Shannon’s Law is legislation that was passed in the state of Arizona that makes it illegal to discharge a firearm anywhere within the city limits of any city or town within the state of Arizona.
The law was passed in response to the 1999 gun-shooting tragedy that ended the life of Shannon Smith. As the story goes, Shannon Smith was casually walking around the back yard of her Central Phoenix home when suddenly, a bullet that had been fired into the air more than a mile away from her location struck her in the head and killed her.
Shannon Smith’s parents fought and won to create Shannon’s Law in a grassroots effort that included a veritable who’s who among Phoenix area prosecutors, politicians, area citizens, and law enforcement officials, among others, who wanted to see the legislative change that would restore peace in the Phoenix Metropolitan area, making it illegal to fire any type of gun or rifle into the air in an effort to avoid future tragedies such as the one that tragically took the life of Shannon Smith.
Known legally as Arizona Revised Statute (ARS) 13-3107, enacted in 2000, Shannon’s Law makes it a felony for anyone, according to the law, “who, with criminal negligence discharges a firearm within or into the limits of any municipality” within the state of Arizona.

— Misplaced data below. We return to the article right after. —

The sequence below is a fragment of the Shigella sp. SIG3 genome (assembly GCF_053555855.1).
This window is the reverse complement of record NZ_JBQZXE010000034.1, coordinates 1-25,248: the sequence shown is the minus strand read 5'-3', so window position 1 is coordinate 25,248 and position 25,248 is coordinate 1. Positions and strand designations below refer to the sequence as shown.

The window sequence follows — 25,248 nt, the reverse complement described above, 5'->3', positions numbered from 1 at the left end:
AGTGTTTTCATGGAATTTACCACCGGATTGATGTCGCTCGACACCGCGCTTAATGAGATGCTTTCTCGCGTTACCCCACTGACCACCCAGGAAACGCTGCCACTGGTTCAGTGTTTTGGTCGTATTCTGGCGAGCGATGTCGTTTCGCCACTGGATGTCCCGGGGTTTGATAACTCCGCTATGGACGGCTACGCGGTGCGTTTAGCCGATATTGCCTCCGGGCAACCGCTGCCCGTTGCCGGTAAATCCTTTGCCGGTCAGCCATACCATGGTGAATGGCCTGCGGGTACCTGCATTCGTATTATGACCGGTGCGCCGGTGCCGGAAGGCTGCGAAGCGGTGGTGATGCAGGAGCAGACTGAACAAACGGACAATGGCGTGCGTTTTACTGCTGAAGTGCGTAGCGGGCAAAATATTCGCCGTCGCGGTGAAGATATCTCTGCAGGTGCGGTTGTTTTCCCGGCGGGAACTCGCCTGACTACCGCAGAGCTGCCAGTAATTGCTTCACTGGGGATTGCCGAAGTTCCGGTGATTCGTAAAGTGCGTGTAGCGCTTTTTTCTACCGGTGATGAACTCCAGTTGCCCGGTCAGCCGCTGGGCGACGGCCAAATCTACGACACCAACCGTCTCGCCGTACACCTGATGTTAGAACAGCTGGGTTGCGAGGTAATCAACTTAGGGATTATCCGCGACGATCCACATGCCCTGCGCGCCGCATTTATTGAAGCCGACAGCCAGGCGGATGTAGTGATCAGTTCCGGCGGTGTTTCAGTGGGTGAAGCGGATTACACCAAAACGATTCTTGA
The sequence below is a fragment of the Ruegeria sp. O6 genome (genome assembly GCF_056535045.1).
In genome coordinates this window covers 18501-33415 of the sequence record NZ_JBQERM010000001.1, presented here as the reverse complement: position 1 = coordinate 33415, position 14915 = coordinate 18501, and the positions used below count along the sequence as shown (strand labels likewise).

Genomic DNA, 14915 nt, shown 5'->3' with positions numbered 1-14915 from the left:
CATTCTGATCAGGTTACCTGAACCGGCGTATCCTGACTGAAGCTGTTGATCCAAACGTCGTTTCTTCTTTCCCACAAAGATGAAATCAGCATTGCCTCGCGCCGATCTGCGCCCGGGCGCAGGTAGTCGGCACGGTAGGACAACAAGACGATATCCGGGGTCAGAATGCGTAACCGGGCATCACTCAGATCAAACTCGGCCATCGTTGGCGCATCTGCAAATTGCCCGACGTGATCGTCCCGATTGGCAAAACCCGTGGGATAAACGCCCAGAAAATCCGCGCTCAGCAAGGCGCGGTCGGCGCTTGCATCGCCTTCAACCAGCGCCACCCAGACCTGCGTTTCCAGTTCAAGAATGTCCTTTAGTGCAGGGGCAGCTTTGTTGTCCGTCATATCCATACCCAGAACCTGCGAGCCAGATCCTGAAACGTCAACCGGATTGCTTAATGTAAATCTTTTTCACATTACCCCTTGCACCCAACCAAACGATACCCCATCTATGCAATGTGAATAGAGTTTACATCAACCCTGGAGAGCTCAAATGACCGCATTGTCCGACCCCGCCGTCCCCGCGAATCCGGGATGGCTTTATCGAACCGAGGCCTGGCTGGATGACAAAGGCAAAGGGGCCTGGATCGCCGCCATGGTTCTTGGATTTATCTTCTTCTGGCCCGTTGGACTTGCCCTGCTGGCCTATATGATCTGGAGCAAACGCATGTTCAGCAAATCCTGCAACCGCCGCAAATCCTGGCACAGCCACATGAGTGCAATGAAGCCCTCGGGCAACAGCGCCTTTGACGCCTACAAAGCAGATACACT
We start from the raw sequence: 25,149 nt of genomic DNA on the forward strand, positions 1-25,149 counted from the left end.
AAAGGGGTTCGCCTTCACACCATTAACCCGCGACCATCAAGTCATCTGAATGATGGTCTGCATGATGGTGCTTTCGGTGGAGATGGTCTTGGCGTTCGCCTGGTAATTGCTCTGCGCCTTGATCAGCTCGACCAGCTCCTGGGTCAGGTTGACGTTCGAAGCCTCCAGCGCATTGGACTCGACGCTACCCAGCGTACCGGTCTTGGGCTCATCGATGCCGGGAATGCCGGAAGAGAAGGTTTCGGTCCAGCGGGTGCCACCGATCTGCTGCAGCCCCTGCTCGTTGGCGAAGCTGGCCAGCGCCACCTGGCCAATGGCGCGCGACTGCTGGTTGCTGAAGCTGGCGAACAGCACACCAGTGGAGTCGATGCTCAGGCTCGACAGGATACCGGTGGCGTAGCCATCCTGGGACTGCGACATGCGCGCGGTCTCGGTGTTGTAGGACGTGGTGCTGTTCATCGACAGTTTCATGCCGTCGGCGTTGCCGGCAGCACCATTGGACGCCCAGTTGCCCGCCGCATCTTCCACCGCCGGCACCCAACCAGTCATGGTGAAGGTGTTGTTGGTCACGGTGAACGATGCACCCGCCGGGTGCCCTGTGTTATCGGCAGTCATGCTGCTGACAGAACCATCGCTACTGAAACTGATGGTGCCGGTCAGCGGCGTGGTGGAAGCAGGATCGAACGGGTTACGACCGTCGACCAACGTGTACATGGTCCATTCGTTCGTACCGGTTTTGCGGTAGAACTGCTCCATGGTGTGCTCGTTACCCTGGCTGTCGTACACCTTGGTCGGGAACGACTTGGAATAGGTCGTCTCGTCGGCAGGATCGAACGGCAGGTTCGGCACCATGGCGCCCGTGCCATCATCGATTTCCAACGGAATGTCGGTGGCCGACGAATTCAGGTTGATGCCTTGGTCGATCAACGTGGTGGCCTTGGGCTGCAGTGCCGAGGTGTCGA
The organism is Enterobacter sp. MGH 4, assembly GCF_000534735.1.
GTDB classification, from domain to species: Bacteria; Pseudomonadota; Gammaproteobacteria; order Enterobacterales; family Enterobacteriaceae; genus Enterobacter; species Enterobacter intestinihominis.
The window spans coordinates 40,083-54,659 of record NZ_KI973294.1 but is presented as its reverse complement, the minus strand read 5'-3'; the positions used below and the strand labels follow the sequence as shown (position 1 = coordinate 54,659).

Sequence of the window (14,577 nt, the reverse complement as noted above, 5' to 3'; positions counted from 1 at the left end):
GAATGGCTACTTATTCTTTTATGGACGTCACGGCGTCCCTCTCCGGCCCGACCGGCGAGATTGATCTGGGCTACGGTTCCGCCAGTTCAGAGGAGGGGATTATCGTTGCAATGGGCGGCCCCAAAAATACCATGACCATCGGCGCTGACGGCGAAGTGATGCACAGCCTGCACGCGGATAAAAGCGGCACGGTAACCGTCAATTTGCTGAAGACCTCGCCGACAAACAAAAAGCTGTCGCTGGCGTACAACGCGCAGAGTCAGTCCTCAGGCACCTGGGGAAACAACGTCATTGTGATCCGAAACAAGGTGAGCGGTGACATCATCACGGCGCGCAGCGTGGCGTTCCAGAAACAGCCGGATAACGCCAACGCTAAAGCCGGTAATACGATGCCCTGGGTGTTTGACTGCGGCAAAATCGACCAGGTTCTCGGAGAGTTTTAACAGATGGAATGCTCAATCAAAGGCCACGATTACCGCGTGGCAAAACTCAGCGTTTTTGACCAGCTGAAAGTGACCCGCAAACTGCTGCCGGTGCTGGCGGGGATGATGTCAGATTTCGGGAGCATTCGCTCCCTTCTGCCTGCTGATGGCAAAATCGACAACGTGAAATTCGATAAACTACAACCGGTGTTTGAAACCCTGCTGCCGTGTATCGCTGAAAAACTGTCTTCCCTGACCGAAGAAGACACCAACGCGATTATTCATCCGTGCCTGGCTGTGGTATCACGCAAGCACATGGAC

Not Every Discharge of a Firearm is a Felony in the State of Arizona
While it is true that Shannon’s Law makes it unlawful to discharge a firearm, it only does so when, according to the Shannon’s Law legislation, that person does so with criminal negligence, which may not always apply in every case. To prove this and obtain a misdemeanor charge instead of a felony charge, you may have to strike a plea bargain, but in the state of Arizona, these are relatively rare.
It’s important to understand that, because of the notoriety Shannon’s law received upon its passage, and because the law provides for mandatory sentencing, cases that fall under its purview are prosecuted with relative aggressiveness when compared to other, similar offenses within the state of Arizona, and especially within the Greater Phoenix Metro Area.
However, the important exceptions to Shannon’s Law that some people may not be aware of include shooting that occurs within supervised outdoor shooting ranges, areas where hunting is permitted, and select other designated areas in and around Phoenix and other parts of the state of Arizona.